Dallas — Sam Brukhman’s Verdigris Ensemble opened its 2019-20 season on Halloween with a concert entitled Día de los Muertos, a celebration of culture and community. Produced in collaboration with Anita N. Martinez Ballet Folklórico and cultural artist Ofelia Faz-Garza, it was a program set to honor the traditions of the Mexican holiday for which it is named with beautifully festive dancing, ornately decorated ofrendas, and a selection of music featuring all Latinx composers.
Brukhman’s enduring success opening night was the authenticity with which the program’s design came across. Held in Arts Mission Oak Cliff, the layout was cleverly orchestrated to give primary focus to the dancers, with audience members seated on either side of the main floor, where Alexandra Hernandez’s original choreography was displayed. Faz-Garza’s vivid, alluring designs were prominently displayed near the entrance and all about the stage.
It was through this deliberate set-up that the vision of this collaboration had effect, though its execution, from a musical perspective, was below the usual standard for this group.
There was more than one occasion of missteps and tuning issues, namely in the lower region of the choir. The rhythmically complex soundscapes of this music proved quite the challenge, with hurried tempos and percussive diction often driving the blend out of focus. The instrumental accompaniment was, for the most part, solid. Three percussionist joined piano and guitar in order to deliver a sound that was altogether culturally nuanced and effective, though the piano was at times a bit clangy.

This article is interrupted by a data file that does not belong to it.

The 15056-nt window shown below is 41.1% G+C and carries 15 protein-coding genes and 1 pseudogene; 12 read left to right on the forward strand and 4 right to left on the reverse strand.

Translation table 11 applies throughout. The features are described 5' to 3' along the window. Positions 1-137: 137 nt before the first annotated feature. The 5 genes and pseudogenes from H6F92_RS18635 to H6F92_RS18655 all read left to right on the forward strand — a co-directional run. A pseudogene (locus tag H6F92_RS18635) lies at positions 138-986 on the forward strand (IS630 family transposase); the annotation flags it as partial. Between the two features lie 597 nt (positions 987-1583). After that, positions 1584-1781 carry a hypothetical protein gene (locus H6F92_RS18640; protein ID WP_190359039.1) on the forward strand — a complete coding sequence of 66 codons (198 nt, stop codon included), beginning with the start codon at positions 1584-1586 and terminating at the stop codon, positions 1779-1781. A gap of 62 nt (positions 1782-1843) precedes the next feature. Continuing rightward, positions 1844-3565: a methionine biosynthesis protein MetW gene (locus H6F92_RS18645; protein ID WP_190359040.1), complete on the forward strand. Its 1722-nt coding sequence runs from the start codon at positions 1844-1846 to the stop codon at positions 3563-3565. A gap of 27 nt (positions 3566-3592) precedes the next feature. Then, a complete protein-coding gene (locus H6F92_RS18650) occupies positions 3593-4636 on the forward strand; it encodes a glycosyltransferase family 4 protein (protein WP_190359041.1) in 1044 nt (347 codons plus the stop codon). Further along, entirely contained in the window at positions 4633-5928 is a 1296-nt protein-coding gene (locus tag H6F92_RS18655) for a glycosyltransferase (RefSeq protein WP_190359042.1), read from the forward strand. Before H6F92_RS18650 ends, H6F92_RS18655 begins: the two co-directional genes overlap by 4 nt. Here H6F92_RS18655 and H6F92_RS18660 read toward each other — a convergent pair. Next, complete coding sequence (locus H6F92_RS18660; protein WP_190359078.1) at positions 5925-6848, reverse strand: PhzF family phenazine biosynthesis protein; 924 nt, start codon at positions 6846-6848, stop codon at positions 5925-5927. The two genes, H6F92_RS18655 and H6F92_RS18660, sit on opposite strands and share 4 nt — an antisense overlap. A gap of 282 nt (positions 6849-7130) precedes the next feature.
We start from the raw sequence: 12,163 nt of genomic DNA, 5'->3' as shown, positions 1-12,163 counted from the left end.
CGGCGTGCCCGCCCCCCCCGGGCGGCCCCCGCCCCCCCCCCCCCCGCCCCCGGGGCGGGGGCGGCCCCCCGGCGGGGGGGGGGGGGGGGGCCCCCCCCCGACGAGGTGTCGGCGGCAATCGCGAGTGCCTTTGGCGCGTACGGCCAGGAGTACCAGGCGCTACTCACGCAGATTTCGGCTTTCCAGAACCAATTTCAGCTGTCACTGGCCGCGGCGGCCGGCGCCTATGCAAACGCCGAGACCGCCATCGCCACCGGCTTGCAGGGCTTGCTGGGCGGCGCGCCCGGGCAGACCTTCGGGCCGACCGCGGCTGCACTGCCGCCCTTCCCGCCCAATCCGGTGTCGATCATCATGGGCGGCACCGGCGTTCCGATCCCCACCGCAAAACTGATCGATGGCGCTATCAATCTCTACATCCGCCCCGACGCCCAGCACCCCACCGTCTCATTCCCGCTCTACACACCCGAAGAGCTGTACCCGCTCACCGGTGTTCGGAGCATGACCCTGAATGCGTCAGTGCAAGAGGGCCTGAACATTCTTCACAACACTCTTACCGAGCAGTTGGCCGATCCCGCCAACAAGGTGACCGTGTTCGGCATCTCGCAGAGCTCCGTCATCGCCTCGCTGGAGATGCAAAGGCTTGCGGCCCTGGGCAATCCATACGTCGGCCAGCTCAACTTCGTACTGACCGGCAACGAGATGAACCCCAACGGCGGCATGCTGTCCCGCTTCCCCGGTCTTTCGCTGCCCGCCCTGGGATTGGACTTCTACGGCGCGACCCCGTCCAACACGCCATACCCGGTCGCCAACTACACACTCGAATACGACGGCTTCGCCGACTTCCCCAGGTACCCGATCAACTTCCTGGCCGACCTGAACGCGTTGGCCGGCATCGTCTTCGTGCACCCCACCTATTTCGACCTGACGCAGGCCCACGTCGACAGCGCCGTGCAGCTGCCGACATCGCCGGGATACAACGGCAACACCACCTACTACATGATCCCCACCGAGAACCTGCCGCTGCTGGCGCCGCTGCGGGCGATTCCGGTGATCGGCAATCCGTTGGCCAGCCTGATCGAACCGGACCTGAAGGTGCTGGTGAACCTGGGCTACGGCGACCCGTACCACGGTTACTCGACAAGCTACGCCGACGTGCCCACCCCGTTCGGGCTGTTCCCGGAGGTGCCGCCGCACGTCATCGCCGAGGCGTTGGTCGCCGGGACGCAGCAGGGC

There were, however, some brilliant moments to be heard from the choir. Soprano Meredith Tompkins provided a lovely lilting solo in Fonseca’s “Jubiabá,” and mezzo-soprano Katrina Burggraf’s feature in the Vicente Chavarria’s arrangement of the traditional folksong “La Llorona” was warm and haunting. Baritone Derrick Brown and tenors Marcos Ochoa and Max Ary offered well-rooted support as soloists in Ariel Ramiréz’ mass Misa Criolla, the five movements of which sprinkled throughout program.
The highlight of this program, for me, was from the younger artists. Dancers from ANMBF provided engaging storytelling that, at various times, connected beautifully with the colors and textures of the choir. Their commitment and focus was admirable and a complete joy to see. Also featured in the program was the W.E. Greiner Exploratory Arts Academy sixth grade choir. Led by director Bethany Ring, these young singers displayed an impressive array of vocal prowess and sturdy musicianship with a rousing rendition of Covarrubias’ “La Ofrenda.”
I would have wanted more from Brukhman’s choir in the way of tone and technicality, however, I tip my hat to the overall design of this program. Running through its core was a clear and evident narrative that aimed to celebrate a rich and vibrant culture and its traditions. The fact that so many community partners had a hand in bringing this concert together is a testament to the progressive approach this ensemble has adopted toward defining the choral arts in Dallas.